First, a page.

Studies regarding grounds for excluding criminal responsibility in international criminal law are currently few in French literature. However, many issues remain unresolved, especially because international criminal law highlights the need to balance symbolic and juridical aspects. As a result, one can wonder how grounds for excluding criminal responsibility are taken into account by international criminal jurisdictions and even whether their mere existence in international criminal law is appropriate.
The Rome Statute of the International Criminal Court consecrated grounds to exclude criminal responsibility into the "General principles of criminal law" Part. However, those do not always reflect international criminal case-law. This dichotomy will certainly make it difficult to reconcile the Rome Statute and international criminal tribunals decisions and it will be for the International Criminal Court judges to resolve the issue. It then seems interesting to identify and try to resolve these difficulties in order to make international criminal justice more coherent.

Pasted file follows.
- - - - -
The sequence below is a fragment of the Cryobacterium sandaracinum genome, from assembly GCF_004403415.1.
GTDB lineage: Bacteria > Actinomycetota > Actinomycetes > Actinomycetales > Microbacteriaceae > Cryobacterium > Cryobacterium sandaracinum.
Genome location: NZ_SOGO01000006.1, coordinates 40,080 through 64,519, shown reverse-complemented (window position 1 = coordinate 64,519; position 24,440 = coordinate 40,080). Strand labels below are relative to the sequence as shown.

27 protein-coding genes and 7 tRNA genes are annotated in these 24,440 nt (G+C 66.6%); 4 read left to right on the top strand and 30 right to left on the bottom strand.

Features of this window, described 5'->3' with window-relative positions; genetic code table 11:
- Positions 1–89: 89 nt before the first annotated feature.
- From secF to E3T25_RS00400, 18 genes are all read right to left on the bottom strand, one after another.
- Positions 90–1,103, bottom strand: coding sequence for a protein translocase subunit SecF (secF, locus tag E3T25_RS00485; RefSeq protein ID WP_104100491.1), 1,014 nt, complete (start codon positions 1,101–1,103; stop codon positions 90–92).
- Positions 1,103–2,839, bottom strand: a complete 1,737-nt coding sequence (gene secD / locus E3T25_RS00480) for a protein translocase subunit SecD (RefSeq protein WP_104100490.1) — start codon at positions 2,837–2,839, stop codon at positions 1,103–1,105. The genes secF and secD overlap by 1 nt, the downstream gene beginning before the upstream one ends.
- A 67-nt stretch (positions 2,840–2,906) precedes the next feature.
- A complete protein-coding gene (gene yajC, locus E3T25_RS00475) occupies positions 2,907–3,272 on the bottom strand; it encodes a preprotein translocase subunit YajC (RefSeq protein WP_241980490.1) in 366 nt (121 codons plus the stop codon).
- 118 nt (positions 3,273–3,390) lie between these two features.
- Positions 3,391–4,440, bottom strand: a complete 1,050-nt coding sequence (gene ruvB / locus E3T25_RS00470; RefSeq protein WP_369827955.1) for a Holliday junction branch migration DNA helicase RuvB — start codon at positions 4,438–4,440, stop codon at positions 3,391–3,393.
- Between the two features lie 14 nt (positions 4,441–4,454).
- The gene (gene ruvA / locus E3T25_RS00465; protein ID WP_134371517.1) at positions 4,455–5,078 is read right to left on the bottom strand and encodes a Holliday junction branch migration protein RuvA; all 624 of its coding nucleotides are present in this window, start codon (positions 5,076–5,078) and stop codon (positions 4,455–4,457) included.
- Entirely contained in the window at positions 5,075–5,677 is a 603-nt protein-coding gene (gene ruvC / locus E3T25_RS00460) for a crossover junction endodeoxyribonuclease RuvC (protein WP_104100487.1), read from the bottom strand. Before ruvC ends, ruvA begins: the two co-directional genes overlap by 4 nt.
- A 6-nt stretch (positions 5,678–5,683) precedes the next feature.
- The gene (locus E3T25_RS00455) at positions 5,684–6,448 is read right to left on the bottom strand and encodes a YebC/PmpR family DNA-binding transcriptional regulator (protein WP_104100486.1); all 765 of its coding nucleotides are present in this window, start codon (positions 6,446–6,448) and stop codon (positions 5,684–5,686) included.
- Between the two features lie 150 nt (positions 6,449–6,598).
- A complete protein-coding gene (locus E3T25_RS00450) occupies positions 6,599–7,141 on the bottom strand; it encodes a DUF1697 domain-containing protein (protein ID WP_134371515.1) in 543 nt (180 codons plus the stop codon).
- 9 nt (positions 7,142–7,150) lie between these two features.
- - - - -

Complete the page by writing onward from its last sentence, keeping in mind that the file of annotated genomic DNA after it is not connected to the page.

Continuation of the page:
From a substantive point of view, there might be a hierarchy of crimes between crimes against humanity on the one side and war crimes on the other side. Indeed, it seems that the former could never be justified or excused whereas the latter, under certain conditions, could be. The Rome Statute itself implicitly establishes such a hierarchy by reserving some grounds to exclude criminal responsibility, such as military necessity or superior orders, to war crimes only.
From a procedural point of view, the application of grounds to exclude criminal responsibility might prove difficult, especially regarding evidence rules. Indeed, article 67 of the Rome Statute prevents "any reversal of the burden of proof or any onus of rebuttal" on the accused. Such a prohibition seems to be absolute but, regarding grounds to exclude criminal responsibility and based on very few decisions, the burden is traditionally on the accused. It is therefore necessary to study the relationship between the Rome Statute prohibition and the traditional way of understanding grounds to exclude criminal responsibility, both in international criminal law and in national law.
A sandwich lunch will be available from 12.30.